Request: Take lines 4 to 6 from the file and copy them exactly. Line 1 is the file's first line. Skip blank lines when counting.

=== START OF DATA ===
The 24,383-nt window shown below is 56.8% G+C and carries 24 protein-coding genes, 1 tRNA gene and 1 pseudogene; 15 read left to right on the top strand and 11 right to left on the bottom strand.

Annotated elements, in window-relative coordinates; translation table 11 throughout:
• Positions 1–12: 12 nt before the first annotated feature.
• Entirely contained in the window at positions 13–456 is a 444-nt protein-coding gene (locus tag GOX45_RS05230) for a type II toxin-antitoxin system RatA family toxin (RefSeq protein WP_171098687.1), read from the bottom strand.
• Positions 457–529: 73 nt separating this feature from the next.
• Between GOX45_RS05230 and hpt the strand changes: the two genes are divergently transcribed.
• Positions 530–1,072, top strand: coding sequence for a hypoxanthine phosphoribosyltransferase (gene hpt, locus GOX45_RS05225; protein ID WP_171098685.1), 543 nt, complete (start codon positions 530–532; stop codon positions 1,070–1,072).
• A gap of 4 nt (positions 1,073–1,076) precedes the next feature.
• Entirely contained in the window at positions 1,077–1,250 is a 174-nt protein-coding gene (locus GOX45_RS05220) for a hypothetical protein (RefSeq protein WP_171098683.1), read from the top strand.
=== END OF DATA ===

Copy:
• Entirely contained in the window at positions 13–456 is a 444-nt protein-coding gene (locus tag GOX45_RS05230) for a type II toxin-antitoxin system RatA family toxin (RefSeq protein WP_171098687.1), read from the bottom strand.
• Positions 457–529: 73 nt separating this feature from the next.
• Between GOX45_RS05230 and hpt the strand changes: the two genes are divergently transcribed.